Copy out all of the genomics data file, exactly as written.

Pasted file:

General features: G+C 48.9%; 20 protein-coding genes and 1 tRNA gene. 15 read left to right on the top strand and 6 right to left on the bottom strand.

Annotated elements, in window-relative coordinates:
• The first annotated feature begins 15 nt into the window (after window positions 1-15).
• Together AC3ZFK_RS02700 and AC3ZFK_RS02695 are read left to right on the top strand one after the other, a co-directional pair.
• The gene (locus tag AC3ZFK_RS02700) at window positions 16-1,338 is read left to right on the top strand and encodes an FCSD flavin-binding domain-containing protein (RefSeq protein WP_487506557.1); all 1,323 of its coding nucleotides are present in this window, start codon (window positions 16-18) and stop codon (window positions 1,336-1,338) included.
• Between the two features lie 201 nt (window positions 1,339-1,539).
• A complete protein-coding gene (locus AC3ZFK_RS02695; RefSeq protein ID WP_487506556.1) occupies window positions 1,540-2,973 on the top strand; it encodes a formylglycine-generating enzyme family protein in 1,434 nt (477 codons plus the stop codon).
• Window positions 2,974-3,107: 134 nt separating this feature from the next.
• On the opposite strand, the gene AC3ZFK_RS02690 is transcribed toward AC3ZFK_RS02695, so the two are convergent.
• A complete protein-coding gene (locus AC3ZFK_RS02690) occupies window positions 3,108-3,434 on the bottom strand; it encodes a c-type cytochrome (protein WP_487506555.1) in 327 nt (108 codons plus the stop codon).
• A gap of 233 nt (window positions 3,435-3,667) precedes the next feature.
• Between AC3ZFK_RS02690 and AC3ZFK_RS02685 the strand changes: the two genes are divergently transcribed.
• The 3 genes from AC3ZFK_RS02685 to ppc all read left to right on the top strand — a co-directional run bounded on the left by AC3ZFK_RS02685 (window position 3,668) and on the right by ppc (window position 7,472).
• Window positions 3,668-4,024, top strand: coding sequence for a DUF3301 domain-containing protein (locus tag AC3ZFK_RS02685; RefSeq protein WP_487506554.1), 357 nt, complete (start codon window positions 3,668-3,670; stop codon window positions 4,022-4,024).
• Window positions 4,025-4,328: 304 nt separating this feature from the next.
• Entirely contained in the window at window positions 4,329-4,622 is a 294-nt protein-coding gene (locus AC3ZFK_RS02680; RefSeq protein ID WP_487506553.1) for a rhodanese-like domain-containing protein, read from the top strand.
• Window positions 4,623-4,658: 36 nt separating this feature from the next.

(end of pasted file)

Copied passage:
General features: G+C 48.9%; 20 protein-coding genes and 1 tRNA gene. 15 read left to right on the top strand and 6 right to left on the bottom strand.

Annotated elements, in window-relative coordinates:
• The first annotated feature begins 15 nt into the window (after window positions 1-15).
• Together AC3ZFK_RS02700 and AC3ZFK_RS02695 are read left to right on the top strand one after the other, a co-directional pair.
• The gene (locus tag AC3ZFK_RS02700) at window positions 16-1,338 is read left to right on the top strand and encodes an FCSD flavin-binding domain-containing protein (RefSeq protein WP_487506557.1); all 1,323 of its coding nucleotides are present in this window, start codon (window positions 16-18) and stop codon (window positions 1,336-1,338) included.
• Between the two features lie 201 nt (window positions 1,339-1,539).
• A complete protein-coding gene (locus AC3ZFK_RS02695; RefSeq protein ID WP_487506556.1) occupies window positions 1,540-2,973 on the top strand; it encodes a formylglycine-generating enzyme family protein in 1,434 nt (477 codons plus the stop codon).
• Window positions 2,974-3,107: 134 nt separating this feature from the next.
• On the opposite strand, the gene AC3ZFK_RS02690 is transcribed toward AC3ZFK_RS02695, so the two are convergent.
• A complete protein-coding gene (locus AC3ZFK_RS02690) occupies window positions 3,108-3,434 on the bottom strand; it encodes a c-type cytochrome (protein WP_487506555.1) in 327 nt (108 codons plus the stop codon).
• A gap of 233 nt (window positions 3,435-3,667) precedes the next feature.
• Between AC3ZFK_RS02690 and AC3ZFK_RS02685 the strand changes: the two genes are divergently transcribed.
• The 3 genes from AC3ZFK_RS02685 to ppc all read left to right on the top strand — a co-directional run bounded on the left by AC3ZFK_RS02685 (window position 3,668) and on the right by ppc (window position 7,472).
• Window positions 3,668-4,024, top strand: coding sequence for a DUF3301 domain-containing protein (locus tag AC3ZFK_RS02685; RefSeq protein WP_487506554.1), 357 nt, complete (start codon window positions 3,668-3,670; stop codon window positions 4,022-4,024).
• Window positions 4,025-4,328: 304 nt separating this feature from the next.
• Entirely contained in the window at window positions 4,329-4,622 is a 294-nt protein-coding gene (locus AC3ZFK_RS02680; RefSeq protein ID WP_487506553.1) for a rhodanese-like domain-containing protein, read from the top strand.
• Window positions 4,623-4,658: 36 nt separating this feature from the next.